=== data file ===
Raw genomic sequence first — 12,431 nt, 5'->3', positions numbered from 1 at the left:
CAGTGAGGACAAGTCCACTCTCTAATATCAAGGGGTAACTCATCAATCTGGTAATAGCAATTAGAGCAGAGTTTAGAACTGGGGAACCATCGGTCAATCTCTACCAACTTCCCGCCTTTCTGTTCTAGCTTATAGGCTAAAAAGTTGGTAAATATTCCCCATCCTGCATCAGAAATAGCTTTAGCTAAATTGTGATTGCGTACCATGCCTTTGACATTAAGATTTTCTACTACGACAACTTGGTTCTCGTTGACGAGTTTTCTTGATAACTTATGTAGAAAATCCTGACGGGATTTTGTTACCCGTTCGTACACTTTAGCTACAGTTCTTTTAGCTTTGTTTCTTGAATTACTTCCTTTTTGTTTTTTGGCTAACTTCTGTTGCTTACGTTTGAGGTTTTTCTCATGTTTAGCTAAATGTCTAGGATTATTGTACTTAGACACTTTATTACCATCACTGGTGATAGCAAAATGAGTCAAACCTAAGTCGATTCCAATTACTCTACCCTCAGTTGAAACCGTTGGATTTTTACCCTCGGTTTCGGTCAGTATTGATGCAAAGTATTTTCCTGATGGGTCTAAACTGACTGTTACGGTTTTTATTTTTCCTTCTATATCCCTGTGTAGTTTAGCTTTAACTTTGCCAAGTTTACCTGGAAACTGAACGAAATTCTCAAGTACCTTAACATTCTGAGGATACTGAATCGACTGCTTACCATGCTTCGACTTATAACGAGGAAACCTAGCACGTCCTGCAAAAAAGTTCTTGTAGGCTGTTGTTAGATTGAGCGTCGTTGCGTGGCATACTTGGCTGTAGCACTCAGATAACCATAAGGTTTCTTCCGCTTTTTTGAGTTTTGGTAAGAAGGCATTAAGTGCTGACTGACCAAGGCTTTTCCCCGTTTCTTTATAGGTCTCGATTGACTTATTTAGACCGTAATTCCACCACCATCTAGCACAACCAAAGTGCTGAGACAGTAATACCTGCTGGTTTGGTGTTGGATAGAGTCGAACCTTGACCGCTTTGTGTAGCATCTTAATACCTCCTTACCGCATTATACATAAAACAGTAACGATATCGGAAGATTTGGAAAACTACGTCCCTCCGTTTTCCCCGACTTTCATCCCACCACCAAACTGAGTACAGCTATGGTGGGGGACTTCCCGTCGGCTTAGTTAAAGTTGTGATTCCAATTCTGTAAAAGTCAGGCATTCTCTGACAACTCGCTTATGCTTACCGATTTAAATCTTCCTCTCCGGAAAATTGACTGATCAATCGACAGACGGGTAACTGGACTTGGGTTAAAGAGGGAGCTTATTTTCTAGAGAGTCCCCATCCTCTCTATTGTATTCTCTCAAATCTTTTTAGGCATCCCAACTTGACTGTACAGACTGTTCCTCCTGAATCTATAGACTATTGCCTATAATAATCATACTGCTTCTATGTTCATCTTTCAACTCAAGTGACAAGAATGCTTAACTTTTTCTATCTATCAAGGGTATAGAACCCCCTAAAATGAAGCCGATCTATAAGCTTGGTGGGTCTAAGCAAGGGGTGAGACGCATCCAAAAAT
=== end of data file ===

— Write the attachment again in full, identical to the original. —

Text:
Raw genomic sequence first — 12,431 nt, 5'->3', positions numbered from 1 at the left:
CAGTGAGGACAAGTCCACTCTCTAATATCAAGGGGTAACTCATCAATCTGGTAATAGCAATTAGAGCAGAGTTTAGAACTGGGGAACCATCGGTCAATCTCTACCAACTTCCCGCCTTTCTGTTCTAGCTTATAGGCTAAAAAGTTGGTAAATATTCCCCATCCTGCATCAGAAATAGCTTTAGCTAAATTGTGATTGCGTACCATGCCTTTGACATTAAGATTTTCTACTACGACAACTTGGTTCTCGTTGACGAGTTTTCTTGATAACTTATGTAGAAAATCCTGACGGGATTTTGTTACCCGTTCGTACACTTTAGCTACAGTTCTTTTAGCTTTGTTTCTTGAATTACTTCCTTTTTGTTTTTTGGCTAACTTCTGTTGCTTACGTTTGAGGTTTTTCTCATGTTTAGCTAAATGTCTAGGATTATTGTACTTAGACACTTTATTACCATCACTGGTGATAGCAAAATGAGTCAAACCTAAGTCGATTCCAATTACTCTACCCTCAGTTGAAACCGTTGGATTTTTACCCTCGGTTTCGGTCAGTATTGATGCAAAGTATTTTCCTGATGGGTCTAAACTGACTGTTACGGTTTTTATTTTTCCTTCTATATCCCTGTGTAGTTTAGCTTTAACTTTGCCAAGTTTACCTGGAAACTGAACGAAATTCTCAAGTACCTTAACATTCTGAGGATACTGAATCGACTGCTTACCATGCTTCGACTTATAACGAGGAAACCTAGCACGTCCTGCAAAAAAGTTCTTGTAGGCTGTTGTTAGATTGAGCGTCGTTGCGTGGCATACTTGGCTGTAGCACTCAGATAACCATAAGGTTTCTTCCGCTTTTTTGAGTTTTGGTAAGAAGGCATTAAGTGCTGACTGACCAAGGCTTTTCCCCGTTTCTTTATAGGTCTCGATTGACTTATTTAGACCGTAATTCCACCACCATCTAGCACAACCAAAGTGCTGAGACAGTAATACCTGCTGGTTTGGTGTTGGATAGAGTCGAACCTTGACCGCTTTGTGTAGCATCTTAATACCTCCTTACCGCATTATACATAAAACAGTAACGATATCGGAAGATTTGGAAAACTACGTCCCTCCGTTTTCCCCGACTTTCATCCCACCACCAAACTGAGTACAGCTATGGTGGGGGACTTCCCGTCGGCTTAGTTAAAGTTGTGATTCCAATTCTGTAAAAGTCAGGCATTCTCTGACAACTCGCTTATGCTTACCGATTTAAATCTTCCTCTCCGGAAAATTGACTGATCAATCGACAGACGGGTAACTGGACTTGGGTTAAAGAGGGAGCTTATTTTCTAGAGAGTCCCCATCCTCTCTATTGTATTCTCTCAAATCTTTTTAGGCATCCCAACTTGACTGTACAGACTGTTCCTCCTGAATCTATAGACTATTGCCTATAATAATCATACTGCTTCTATGTTCATCTTTCAACTCAAGTGACAAGAATGCTTAACTTTTTCTATCTATCAAGGGTATAGAACCCCCTAAAATGAAGCCGATCTATAAGCTTGGTGGGTCTAAGCAAGGGGTGAGACGCATCCAAAAAT